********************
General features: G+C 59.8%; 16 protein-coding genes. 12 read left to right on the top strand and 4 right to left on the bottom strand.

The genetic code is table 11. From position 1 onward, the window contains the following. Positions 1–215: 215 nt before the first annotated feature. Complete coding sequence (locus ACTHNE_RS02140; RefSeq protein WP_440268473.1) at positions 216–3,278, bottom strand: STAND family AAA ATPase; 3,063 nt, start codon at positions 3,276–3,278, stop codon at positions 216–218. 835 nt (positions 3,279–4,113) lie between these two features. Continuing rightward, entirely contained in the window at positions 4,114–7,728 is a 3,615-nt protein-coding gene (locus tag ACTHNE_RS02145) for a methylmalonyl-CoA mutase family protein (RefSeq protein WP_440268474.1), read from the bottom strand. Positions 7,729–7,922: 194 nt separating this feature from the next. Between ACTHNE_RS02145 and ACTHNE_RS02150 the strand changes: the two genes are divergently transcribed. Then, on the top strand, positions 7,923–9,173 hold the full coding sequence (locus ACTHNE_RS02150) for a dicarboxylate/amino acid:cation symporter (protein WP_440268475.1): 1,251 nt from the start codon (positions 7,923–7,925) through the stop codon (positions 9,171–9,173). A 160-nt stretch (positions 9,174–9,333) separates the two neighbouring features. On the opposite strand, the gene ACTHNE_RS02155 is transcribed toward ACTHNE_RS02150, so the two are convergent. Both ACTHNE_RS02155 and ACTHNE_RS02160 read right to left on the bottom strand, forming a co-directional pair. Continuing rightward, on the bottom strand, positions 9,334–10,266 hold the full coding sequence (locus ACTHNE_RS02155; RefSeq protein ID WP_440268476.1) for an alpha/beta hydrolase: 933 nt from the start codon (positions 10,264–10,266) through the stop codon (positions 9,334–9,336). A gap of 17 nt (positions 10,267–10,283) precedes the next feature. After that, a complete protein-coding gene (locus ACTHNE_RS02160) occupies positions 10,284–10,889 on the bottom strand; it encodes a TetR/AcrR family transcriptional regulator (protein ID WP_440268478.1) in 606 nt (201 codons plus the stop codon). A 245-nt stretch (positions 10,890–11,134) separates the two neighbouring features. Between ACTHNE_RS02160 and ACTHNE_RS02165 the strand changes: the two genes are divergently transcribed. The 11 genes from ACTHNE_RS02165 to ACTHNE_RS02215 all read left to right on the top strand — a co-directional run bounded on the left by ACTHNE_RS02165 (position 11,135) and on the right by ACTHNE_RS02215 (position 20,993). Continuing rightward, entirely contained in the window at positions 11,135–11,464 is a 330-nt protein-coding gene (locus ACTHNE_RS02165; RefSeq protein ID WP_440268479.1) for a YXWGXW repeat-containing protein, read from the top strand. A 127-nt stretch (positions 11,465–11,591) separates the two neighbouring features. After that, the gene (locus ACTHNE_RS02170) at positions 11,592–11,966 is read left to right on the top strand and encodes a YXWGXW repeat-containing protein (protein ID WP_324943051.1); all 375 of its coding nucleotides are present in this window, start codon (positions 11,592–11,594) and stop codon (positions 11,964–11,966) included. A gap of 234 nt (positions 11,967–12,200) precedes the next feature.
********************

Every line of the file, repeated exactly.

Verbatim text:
General features: G+C 59.8%; 16 protein-coding genes. 12 read left to right on the top strand and 4 right to left on the bottom strand.

The genetic code is table 11. From position 1 onward, the window contains the following. Positions 1–215: 215 nt before the first annotated feature. Complete coding sequence (locus ACTHNE_RS02140; RefSeq protein WP_440268473.1) at positions 216–3,278, bottom strand: STAND family AAA ATPase; 3,063 nt, start codon at positions 3,276–3,278, stop codon at positions 216–218. 835 nt (positions 3,279–4,113) lie between these two features. Continuing rightward, entirely contained in the window at positions 4,114–7,728 is a 3,615-nt protein-coding gene (locus tag ACTHNE_RS02145) for a methylmalonyl-CoA mutase family protein (RefSeq protein WP_440268474.1), read from the bottom strand. Positions 7,729–7,922: 194 nt separating this feature from the next. Between ACTHNE_RS02145 and ACTHNE_RS02150 the strand changes: the two genes are divergently transcribed. Then, on the top strand, positions 7,923–9,173 hold the full coding sequence (locus ACTHNE_RS02150) for a dicarboxylate/amino acid:cation symporter (protein WP_440268475.1): 1,251 nt from the start codon (positions 7,923–7,925) through the stop codon (positions 9,171–9,173). A 160-nt stretch (positions 9,174–9,333) separates the two neighbouring features. On the opposite strand, the gene ACTHNE_RS02155 is transcribed toward ACTHNE_RS02150, so the two are convergent. Both ACTHNE_RS02155 and ACTHNE_RS02160 read right to left on the bottom strand, forming a co-directional pair. Continuing rightward, on the bottom strand, positions 9,334–10,266 hold the full coding sequence (locus ACTHNE_RS02155; RefSeq protein ID WP_440268476.1) for an alpha/beta hydrolase: 933 nt from the start codon (positions 10,264–10,266) through the stop codon (positions 9,334–9,336). A gap of 17 nt (positions 10,267–10,283) precedes the next feature. After that, a complete protein-coding gene (locus ACTHNE_RS02160) occupies positions 10,284–10,889 on the bottom strand; it encodes a TetR/AcrR family transcriptional regulator (protein ID WP_440268478.1) in 606 nt (201 codons plus the stop codon). A 245-nt stretch (positions 10,890–11,134) separates the two neighbouring features. Between ACTHNE_RS02160 and ACTHNE_RS02165 the strand changes: the two genes are divergently transcribed. The 11 genes from ACTHNE_RS02165 to ACTHNE_RS02215 all read left to right on the top strand — a co-directional run bounded on the left by ACTHNE_RS02165 (position 11,135) and on the right by ACTHNE_RS02215 (position 20,993). Continuing rightward, entirely contained in the window at positions 11,135–11,464 is a 330-nt protein-coding gene (locus ACTHNE_RS02165; RefSeq protein ID WP_440268479.1) for a YXWGXW repeat-containing protein, read from the top strand. A 127-nt stretch (positions 11,465–11,591) separates the two neighbouring features. After that, the gene (locus ACTHNE_RS02170) at positions 11,592–11,966 is read left to right on the top strand and encodes a YXWGXW repeat-containing protein (protein ID WP_324943051.1); all 375 of its coding nucleotides are present in this window, start codon (positions 11,592–11,594) and stop codon (positions 11,964–11,966) included. A gap of 234 nt (positions 11,967–12,200) precedes the next feature.